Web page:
Wednesday, October 21, 2015

Opua: painted

        Monday was windy.  The maximum reading I saw on the TackTick was 26 knots, but it blew 20 to 25 most of the day.  Not a day to paint, so I stayed in the Great Cabin and reread KING LEAR.  
        As I have written here before, my interpretation of King Lear is not just that he is mad, but that when the play begins he is mad and powerful and when it ends he is sane but powerless.  That when he comes to his senses he can do nothing to rectify the errors of his madness is the tragedy.  Recently I watched a film of a Royal Shakespeare Company performance of the play staring Ian McKellen and directed by Trevor Nunn that emphasized the madness and I wanted to check if my view still holds.  I think it does.
        Will got by with a lot, considering the times in which he lived.
        “Tis the times’ plague, when madmen lead the blind.”  
        An accurate description of most governments.
        And:  “Thou hast seen a farmer’s dog bark at a beggar?”
        “Ay, sir.”
        “And the creature run from the cur?  There thou mightst behold the great image of authority:  a dog’s obeyed in office.”

        Tuesday was perfect, sunny, slight wind.  I put a coat of Interdeck, International’s nonskid deck paint, on the areas where the genoa tracks and jam cleats had been removed.  As I knew it would, it contrasted mightily with the older paint, so I moved halyards, sheets, furling line, running backstays out of the way, taped around the winches and another set of jam cleats, and painted the entire deck.  This is the third time I’ve done this in the four years I’ve owned GANNET, but the first since San Diego.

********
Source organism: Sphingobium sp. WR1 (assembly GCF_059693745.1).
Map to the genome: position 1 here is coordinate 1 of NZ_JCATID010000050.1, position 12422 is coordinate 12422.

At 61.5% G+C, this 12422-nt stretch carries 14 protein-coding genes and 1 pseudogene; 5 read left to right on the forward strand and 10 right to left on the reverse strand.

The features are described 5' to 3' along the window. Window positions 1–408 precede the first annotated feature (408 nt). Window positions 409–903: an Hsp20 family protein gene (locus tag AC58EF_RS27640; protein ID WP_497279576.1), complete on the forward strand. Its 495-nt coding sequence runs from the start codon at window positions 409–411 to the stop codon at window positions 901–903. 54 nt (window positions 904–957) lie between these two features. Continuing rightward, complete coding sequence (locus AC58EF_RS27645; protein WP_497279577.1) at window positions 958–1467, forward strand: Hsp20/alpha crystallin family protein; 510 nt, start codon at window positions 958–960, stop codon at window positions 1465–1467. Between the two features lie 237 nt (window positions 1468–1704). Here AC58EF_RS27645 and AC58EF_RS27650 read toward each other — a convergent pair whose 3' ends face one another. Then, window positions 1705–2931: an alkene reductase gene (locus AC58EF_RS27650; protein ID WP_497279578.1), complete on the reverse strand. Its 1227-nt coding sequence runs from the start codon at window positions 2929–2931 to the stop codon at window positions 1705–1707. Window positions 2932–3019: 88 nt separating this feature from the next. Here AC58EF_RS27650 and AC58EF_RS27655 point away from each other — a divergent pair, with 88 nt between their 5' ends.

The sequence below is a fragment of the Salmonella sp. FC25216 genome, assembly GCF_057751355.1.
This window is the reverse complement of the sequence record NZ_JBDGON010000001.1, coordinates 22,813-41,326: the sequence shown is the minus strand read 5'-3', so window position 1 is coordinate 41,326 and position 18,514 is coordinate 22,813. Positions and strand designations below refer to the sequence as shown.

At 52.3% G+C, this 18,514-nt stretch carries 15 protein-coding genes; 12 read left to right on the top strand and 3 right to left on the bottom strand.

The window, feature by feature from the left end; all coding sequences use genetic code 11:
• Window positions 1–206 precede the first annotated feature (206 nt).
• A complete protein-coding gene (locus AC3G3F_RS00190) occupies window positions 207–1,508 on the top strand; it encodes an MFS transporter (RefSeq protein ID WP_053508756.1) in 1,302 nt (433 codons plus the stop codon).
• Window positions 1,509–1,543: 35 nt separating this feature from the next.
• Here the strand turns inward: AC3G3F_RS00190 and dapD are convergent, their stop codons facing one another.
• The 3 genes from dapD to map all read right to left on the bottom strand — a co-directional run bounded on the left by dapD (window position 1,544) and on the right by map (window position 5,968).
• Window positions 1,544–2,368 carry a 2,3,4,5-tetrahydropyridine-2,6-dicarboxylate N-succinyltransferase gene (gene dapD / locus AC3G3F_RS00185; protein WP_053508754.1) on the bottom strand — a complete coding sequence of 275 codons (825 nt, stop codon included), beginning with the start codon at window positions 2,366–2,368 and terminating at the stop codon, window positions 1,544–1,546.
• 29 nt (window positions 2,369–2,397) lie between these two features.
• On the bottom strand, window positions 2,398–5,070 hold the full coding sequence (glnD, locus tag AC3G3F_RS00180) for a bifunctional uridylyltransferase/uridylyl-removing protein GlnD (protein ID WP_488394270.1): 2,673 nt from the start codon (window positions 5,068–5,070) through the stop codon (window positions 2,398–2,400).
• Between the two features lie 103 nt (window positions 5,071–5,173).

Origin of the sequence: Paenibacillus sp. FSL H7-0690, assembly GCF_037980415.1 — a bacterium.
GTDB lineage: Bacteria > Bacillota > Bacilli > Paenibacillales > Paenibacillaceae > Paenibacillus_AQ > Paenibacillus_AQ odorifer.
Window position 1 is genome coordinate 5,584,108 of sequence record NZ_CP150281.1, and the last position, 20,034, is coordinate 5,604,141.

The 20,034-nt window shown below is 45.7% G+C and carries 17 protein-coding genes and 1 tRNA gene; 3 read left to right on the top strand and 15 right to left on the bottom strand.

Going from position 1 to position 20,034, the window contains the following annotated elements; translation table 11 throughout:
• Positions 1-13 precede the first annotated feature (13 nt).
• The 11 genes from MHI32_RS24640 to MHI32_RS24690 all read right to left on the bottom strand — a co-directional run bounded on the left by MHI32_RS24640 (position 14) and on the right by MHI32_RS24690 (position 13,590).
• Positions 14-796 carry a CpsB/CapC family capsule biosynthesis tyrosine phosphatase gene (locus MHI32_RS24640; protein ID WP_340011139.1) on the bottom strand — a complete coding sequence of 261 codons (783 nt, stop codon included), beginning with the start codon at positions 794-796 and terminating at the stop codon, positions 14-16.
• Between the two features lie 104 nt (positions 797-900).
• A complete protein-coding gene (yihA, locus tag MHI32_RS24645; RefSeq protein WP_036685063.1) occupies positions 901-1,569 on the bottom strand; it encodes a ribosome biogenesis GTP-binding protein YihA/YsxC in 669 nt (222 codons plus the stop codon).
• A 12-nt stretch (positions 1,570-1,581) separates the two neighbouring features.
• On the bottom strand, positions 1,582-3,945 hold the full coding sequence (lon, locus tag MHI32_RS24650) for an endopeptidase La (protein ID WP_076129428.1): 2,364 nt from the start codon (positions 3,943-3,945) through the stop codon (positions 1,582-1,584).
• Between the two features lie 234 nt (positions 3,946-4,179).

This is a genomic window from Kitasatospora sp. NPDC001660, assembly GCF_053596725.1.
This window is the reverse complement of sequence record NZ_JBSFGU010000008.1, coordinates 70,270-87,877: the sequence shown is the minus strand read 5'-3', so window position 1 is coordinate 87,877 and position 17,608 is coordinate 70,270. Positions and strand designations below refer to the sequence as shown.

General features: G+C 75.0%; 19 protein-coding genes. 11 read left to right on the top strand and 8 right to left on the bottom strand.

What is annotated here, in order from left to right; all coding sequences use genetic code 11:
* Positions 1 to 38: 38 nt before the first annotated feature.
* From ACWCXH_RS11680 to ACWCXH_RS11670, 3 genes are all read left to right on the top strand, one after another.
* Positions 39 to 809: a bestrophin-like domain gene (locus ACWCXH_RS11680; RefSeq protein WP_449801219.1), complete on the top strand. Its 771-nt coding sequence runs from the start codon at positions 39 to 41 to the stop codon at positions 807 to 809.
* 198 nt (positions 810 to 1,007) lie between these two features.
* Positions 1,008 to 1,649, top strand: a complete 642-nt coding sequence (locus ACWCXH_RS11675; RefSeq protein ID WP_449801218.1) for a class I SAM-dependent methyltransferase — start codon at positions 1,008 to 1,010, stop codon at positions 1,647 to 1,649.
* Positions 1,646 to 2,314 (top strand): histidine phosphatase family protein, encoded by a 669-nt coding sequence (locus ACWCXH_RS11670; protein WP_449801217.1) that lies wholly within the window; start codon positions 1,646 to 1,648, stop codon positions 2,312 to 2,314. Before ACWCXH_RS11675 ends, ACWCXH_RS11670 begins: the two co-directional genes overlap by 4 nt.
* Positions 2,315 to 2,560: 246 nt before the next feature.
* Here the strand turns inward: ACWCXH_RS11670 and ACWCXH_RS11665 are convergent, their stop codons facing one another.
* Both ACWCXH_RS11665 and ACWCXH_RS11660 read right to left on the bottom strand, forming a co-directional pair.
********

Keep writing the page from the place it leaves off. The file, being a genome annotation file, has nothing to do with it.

One of the great virtues of small boats is that it only took a couple of hours.
        Yesterday was also fine and I painted the vertical surfaces in the cockpit.  That took a little over an hour.

        Note in the lead photo and this one the vast expanse of clear deck beside the cockpit.  A veritable prairie of deck.  Well, perhaps not, but in time it will be rolling.
        Some sailors don’t like white decks because of alleged glare.  I do like them, both for aesthetics and because they are easier to find your way around at night.  I have not found glare to be a problem.
If you look closely at this photo you may be able to see that I have placed two non-skid pads to starboard of the bow sprit.  I have been thinking about doing this for a while to protect the deck from the anchor before and after it is deployed.  I would have used Treadmaster, but it is not readily available here, so this is a New Zealand imitation.
        I have repeatedly studied my lists.  There are two:  one of things to buy in the U.S. because they are easier to obtain or cheaper there; one of things to buy and do here.  Both are short and, unless I’m completely forgetting something, I have nothing more to do now.
       The weather is not promising for the weekend, but I’d like to sail to Roberton Island and climb up to the lookout before I fly back to Carol and autumn two weeks from today.